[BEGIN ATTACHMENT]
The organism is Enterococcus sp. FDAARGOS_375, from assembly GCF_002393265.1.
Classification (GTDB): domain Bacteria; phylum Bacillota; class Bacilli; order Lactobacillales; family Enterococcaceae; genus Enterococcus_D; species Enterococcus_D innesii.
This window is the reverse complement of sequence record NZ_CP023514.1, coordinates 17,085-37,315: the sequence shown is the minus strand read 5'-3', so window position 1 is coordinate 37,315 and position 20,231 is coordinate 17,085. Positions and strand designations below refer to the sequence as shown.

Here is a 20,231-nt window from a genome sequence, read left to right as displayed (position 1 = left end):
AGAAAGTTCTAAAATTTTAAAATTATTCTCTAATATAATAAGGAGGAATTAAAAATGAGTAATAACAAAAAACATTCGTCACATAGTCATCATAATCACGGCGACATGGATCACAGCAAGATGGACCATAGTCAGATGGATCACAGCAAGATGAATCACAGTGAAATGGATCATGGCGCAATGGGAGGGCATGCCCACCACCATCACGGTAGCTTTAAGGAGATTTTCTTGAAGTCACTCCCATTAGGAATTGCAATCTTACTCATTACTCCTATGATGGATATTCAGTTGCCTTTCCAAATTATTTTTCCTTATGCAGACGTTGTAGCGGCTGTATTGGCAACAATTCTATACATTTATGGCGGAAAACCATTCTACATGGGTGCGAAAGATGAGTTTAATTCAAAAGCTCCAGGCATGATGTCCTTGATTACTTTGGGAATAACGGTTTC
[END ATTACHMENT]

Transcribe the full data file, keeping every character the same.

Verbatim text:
The organism is Enterococcus sp. FDAARGOS_375, from assembly GCF_002393265.1.
Classification (GTDB): domain Bacteria; phylum Bacillota; class Bacilli; order Lactobacillales; family Enterococcaceae; genus Enterococcus_D; species Enterococcus_D innesii.
This window is the reverse complement of sequence record NZ_CP023514.1, coordinates 17,085-37,315: the sequence shown is the minus strand read 5'-3', so window position 1 is coordinate 37,315 and position 20,231 is coordinate 17,085. Positions and strand designations below refer to the sequence as shown.

Here is a 20,231-nt window from a genome sequence, read left to right as displayed (position 1 = left end):
AGAAAGTTCTAAAATTTTAAAATTATTCTCTAATATAATAAGGAGGAATTAAAAATGAGTAATAACAAAAAACATTCGTCACATAGTCATCATAATCACGGCGACATGGATCACAGCAAGATGGACCATAGTCAGATGGATCACAGCAAGATGAATCACAGTGAAATGGATCATGGCGCAATGGGAGGGCATGCCCACCACCATCACGGTAGCTTTAAGGAGATTTTCTTGAAGTCACTCCCATTAGGAATTGCAATCTTACTCATTACTCCTATGATGGATATTCAGTTGCCTTTCCAAATTATTTTTCCTTATGCAGACGTTGTAGCGGCTGTATTGGCAACAATTCTATACATTTATGGCGGAAAACCATTCTACATGGGTGCGAAAGATGAGTTTAATTCAAAAGCTCCAGGCATGATGTCCTTGATTACTTTGGGAATAACGGTTTC